The Nottingham Contemporary, in October, 2012, presented a major exhibition of Haitian art, the UK’s first for many years. Nearly 200 paintings, sculptures and sequin flags by 35 artists from the 1940s to the present day trace the representation of Vodou, reflecting Haiti’s historical experience through the supernatural.
Haiti is especially known for the art of its urban and rural poor. The label “naive” has often been applied to it, but doesn’t do it justice. The imaginative power and visual intricacy of these artworks reflect the richness of Haitian history and culture. They are in sharp contrast to the country’s familiar reputation for extreme poverty, natural disaster and political violence.
Haitian art is often at its most extraordinary when inspired by Vodou – a spiritual belief system followed by an estimated 90% of Haitians. With its roots in West African religions, Vodou includes aspects of Catholicism (most of Vodou gods are linked to Catholic saints), Islam, European folklore and freemasonry, as well as the religion of the island’s Taino people, who were almost wiped out by the first Spanish settlers. This fusion reflects the history of a small nation at the centre of the Atlantic World.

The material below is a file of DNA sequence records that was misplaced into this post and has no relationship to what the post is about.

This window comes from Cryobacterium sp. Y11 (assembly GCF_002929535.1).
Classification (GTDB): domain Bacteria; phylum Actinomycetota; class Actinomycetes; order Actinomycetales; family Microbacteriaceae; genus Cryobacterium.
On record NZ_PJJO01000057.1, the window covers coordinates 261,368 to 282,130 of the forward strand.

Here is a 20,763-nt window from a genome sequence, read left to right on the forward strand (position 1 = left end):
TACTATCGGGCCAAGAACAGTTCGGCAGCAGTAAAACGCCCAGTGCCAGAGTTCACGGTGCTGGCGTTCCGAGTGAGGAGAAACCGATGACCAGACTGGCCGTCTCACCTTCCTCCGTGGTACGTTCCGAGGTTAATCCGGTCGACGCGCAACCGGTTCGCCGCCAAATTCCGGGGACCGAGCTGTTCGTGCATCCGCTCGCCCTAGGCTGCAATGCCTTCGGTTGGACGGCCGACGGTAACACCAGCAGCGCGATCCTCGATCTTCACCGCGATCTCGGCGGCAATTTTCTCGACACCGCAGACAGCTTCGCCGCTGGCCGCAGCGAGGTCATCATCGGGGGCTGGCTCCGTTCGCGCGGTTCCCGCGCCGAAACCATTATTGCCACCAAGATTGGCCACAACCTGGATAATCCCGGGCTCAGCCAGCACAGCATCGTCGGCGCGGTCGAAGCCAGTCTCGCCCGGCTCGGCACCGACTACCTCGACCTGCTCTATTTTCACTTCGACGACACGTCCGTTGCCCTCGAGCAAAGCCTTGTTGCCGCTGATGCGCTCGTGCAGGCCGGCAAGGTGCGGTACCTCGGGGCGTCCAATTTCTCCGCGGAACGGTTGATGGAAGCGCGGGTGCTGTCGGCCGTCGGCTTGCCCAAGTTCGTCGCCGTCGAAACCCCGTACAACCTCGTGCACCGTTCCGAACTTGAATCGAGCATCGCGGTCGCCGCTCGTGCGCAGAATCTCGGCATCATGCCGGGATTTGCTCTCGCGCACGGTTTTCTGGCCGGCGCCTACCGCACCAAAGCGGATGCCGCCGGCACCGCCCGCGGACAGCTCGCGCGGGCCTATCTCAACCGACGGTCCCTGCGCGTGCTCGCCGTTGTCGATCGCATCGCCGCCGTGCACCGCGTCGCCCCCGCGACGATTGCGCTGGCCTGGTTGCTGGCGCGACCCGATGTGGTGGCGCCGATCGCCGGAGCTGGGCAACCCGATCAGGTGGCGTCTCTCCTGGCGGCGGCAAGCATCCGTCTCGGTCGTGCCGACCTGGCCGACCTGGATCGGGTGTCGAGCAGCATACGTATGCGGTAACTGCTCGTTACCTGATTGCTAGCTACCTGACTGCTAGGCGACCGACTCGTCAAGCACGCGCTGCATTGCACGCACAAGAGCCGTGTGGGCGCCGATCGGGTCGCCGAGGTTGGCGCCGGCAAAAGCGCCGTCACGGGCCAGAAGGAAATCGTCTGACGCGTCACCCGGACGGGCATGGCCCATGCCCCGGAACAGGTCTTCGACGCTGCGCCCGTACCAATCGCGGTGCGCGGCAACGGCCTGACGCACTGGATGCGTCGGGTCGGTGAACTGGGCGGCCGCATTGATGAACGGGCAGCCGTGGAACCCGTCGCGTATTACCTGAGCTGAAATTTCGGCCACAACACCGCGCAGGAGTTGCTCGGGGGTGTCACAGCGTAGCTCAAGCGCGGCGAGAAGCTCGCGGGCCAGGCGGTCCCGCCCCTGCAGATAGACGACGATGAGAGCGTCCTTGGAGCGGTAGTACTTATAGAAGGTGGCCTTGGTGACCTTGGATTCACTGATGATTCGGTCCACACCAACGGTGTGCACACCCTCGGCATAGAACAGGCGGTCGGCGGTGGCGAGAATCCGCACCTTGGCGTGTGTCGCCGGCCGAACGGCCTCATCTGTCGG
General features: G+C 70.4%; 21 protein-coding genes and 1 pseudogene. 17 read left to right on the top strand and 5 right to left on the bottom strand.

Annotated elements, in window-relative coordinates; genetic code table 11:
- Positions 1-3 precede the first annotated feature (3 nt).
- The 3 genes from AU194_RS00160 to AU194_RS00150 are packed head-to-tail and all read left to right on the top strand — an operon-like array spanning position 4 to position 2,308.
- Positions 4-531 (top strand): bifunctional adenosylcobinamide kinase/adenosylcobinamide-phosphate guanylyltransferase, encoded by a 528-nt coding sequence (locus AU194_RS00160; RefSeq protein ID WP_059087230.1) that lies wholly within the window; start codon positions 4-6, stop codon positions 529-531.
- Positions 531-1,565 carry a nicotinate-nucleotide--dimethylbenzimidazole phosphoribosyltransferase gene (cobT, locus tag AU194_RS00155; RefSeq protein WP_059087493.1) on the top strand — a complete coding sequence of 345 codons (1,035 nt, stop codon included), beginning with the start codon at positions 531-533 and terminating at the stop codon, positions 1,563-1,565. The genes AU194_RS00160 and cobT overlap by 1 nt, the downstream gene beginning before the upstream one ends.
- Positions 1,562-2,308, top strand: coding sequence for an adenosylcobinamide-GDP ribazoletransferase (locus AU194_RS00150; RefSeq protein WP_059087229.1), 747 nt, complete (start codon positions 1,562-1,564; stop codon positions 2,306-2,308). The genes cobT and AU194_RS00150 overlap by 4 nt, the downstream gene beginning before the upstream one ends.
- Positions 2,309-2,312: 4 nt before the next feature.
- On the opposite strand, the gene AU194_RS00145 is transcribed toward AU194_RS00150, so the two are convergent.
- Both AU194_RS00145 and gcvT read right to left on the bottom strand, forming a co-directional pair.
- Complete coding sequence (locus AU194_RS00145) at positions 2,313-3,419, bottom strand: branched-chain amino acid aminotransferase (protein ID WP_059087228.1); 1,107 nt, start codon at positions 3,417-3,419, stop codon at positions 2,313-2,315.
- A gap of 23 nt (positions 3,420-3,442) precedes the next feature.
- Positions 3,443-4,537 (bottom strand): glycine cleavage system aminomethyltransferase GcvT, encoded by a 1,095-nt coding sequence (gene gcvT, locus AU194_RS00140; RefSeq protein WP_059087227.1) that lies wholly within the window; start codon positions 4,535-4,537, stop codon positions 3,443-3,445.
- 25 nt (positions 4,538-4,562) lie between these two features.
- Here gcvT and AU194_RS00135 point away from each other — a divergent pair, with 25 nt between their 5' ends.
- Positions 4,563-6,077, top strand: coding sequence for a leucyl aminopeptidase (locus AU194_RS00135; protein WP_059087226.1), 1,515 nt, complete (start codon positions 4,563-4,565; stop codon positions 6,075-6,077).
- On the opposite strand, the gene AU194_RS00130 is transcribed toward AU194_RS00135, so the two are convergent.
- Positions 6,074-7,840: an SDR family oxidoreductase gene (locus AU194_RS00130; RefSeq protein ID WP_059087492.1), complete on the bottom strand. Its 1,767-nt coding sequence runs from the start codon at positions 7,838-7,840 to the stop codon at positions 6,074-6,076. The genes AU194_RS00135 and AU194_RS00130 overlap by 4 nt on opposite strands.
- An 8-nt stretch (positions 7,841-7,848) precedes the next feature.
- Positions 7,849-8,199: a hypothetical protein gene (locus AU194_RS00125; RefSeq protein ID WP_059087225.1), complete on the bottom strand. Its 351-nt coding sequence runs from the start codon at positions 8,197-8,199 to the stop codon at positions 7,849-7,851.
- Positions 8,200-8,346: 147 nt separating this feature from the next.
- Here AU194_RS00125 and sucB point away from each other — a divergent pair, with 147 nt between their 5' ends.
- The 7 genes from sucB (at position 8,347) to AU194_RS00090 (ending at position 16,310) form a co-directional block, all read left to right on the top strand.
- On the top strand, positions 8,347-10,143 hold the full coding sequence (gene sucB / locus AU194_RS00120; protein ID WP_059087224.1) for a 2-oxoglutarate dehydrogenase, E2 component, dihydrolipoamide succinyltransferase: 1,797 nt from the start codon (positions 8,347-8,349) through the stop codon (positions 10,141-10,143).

Vodou’s host of spirits who interact with everyday life inform much of Haiti’s culture. The exhibition’s title, Kafou, means “crossroads” in the Haitian Creole language. Crossroads have great significance for Vodou, since they are the place where the world of the living and the world of the spirits meet. Kafou is himself one of the lwas, as the Vodou spirits are called.
Vodou is never simply escapist. Its gods came into being in Saint-Dominque, as Haiti was known under French rule, during slavery. Saint-Dominque was France’s richest colony. Its wealth was the consequence of a massive and brutal slave system – there were half a million slaves in Haiti by the late 18th century. Some of the Vodou lwa are connected to Haiti’s extraordinary revolution of 1791-1804, when slaves and former slaves eventually defeated the world’s most powerful army, led by Napoleon Bonaparte. This event sent shock waves around the world and inspired anti-colonial liberation struggles over the next two centuries. After the revolution Haiti was economically and politically isolated by the Western powers, which feared the spread of slave revolt. Its complex religion was misportrayed as black magic – propaganda that has influenced perceptions of Haiti to this day.
Haiti’s extraordinary history is evoked in its extraordinary art, often through Vodou symbolism. Many of Haiti’s most celebrated artists over successive generations are well represented in the exhibition.
View the exhibition photos from inside the Nottingham Contemporary Gallery.
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